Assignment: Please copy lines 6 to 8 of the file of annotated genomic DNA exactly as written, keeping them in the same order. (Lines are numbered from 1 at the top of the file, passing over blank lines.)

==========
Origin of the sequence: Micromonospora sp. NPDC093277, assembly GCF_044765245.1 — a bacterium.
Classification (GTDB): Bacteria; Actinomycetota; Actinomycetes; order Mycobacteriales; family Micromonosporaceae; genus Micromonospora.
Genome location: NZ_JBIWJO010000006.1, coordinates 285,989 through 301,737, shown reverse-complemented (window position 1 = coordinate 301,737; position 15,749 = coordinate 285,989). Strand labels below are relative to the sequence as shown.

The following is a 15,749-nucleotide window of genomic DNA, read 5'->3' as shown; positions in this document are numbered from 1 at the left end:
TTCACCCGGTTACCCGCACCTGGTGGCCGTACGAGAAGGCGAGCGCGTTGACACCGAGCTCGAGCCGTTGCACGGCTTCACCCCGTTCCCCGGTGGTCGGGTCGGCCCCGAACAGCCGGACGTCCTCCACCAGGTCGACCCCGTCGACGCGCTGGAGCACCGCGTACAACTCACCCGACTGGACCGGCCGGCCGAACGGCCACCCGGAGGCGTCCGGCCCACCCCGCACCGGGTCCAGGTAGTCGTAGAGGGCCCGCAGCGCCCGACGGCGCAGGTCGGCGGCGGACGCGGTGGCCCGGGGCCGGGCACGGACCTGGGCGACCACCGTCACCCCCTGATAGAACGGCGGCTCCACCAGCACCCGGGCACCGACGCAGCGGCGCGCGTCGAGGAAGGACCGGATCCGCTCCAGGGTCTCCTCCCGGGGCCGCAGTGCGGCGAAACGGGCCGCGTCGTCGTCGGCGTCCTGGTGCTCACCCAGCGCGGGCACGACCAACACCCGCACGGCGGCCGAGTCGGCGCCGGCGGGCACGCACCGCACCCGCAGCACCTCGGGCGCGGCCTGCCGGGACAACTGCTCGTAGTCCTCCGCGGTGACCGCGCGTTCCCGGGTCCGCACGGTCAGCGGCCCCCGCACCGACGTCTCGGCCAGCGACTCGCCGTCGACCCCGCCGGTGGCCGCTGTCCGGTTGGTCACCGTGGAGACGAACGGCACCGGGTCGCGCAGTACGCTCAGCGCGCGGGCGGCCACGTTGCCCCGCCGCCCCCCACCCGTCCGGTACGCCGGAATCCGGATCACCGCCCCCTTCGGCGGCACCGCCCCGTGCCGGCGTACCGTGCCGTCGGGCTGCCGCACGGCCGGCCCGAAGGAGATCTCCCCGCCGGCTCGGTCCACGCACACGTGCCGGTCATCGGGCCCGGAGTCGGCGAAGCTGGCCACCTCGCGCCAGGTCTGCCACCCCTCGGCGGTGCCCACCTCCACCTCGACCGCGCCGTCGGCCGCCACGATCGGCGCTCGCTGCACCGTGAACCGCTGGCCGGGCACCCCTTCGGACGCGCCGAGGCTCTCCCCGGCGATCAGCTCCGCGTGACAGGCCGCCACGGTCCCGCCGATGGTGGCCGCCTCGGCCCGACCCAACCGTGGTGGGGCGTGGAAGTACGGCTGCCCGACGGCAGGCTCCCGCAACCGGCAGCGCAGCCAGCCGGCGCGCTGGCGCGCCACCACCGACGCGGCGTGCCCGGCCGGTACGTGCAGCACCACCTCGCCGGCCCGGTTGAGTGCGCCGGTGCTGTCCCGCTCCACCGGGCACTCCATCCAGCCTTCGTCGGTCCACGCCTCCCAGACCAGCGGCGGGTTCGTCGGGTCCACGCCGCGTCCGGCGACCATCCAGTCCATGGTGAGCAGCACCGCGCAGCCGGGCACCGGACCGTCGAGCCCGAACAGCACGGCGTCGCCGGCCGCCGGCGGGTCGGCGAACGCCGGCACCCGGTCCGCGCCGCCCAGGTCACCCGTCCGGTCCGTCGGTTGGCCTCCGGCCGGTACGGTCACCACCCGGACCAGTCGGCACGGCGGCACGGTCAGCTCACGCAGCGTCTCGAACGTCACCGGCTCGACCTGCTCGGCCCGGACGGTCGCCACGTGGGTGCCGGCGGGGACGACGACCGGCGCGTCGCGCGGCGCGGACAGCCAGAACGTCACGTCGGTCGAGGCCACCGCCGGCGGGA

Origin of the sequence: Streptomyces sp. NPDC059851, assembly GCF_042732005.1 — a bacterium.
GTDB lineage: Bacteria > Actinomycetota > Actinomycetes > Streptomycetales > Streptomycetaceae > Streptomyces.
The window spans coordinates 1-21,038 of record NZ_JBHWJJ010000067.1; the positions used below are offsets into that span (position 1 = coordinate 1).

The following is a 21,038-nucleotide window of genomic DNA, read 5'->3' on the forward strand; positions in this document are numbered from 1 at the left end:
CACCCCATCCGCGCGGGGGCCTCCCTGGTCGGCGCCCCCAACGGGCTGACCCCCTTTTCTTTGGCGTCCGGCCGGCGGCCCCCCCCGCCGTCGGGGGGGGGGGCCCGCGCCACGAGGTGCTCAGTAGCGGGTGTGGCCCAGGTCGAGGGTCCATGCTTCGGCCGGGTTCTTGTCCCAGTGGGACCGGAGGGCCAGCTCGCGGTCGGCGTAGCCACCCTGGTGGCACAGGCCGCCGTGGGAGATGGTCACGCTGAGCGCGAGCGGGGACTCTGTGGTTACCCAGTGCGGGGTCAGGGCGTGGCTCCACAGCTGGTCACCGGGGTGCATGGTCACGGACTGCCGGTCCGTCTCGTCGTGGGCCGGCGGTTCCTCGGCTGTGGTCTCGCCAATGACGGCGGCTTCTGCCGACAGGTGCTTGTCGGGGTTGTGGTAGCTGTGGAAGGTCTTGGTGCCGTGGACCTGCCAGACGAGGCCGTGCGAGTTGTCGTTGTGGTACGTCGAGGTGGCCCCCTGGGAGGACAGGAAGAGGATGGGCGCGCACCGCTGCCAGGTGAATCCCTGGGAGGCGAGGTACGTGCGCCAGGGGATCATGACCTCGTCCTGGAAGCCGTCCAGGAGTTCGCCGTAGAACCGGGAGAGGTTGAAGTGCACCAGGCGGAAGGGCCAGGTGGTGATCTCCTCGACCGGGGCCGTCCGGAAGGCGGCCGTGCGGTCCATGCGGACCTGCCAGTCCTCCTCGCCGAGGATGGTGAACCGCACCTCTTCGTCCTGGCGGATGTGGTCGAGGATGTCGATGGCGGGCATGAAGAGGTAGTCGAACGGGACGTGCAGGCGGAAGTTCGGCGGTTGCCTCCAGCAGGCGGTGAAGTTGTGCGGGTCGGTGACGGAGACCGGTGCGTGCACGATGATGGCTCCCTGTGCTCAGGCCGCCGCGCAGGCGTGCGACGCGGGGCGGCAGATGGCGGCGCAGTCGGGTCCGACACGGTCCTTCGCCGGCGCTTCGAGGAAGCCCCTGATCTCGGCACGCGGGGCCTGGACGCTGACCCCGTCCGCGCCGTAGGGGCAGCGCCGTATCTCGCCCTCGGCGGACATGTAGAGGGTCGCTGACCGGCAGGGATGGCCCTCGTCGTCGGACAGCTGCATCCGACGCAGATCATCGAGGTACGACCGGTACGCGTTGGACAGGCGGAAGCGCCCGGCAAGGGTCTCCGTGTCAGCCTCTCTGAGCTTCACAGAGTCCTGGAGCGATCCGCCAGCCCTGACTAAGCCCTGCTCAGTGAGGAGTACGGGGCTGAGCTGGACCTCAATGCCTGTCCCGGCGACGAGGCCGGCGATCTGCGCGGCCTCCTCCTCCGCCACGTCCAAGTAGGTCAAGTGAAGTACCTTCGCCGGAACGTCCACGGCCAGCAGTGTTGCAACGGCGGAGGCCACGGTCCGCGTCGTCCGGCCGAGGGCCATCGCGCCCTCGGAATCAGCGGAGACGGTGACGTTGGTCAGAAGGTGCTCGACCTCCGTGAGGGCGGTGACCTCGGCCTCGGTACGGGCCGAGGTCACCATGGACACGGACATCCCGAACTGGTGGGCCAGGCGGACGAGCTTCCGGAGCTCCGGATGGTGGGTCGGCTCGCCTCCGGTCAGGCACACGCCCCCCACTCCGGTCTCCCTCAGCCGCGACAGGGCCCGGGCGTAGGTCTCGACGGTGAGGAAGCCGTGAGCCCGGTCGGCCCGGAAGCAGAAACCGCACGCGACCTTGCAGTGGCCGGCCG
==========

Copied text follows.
Origin of the sequence: Streptomyces sp. NPDC059851, assembly GCF_042732005.1 — a bacterium.
GTDB lineage: Bacteria > Actinomycetota > Actinomycetes > Streptomycetales > Streptomycetaceae > Streptomyces.
The window spans coordinates 1-21,038 of record NZ_JBHWJJ010000067.1; the positions used below are offsets into that span (position 1 = coordinate 1).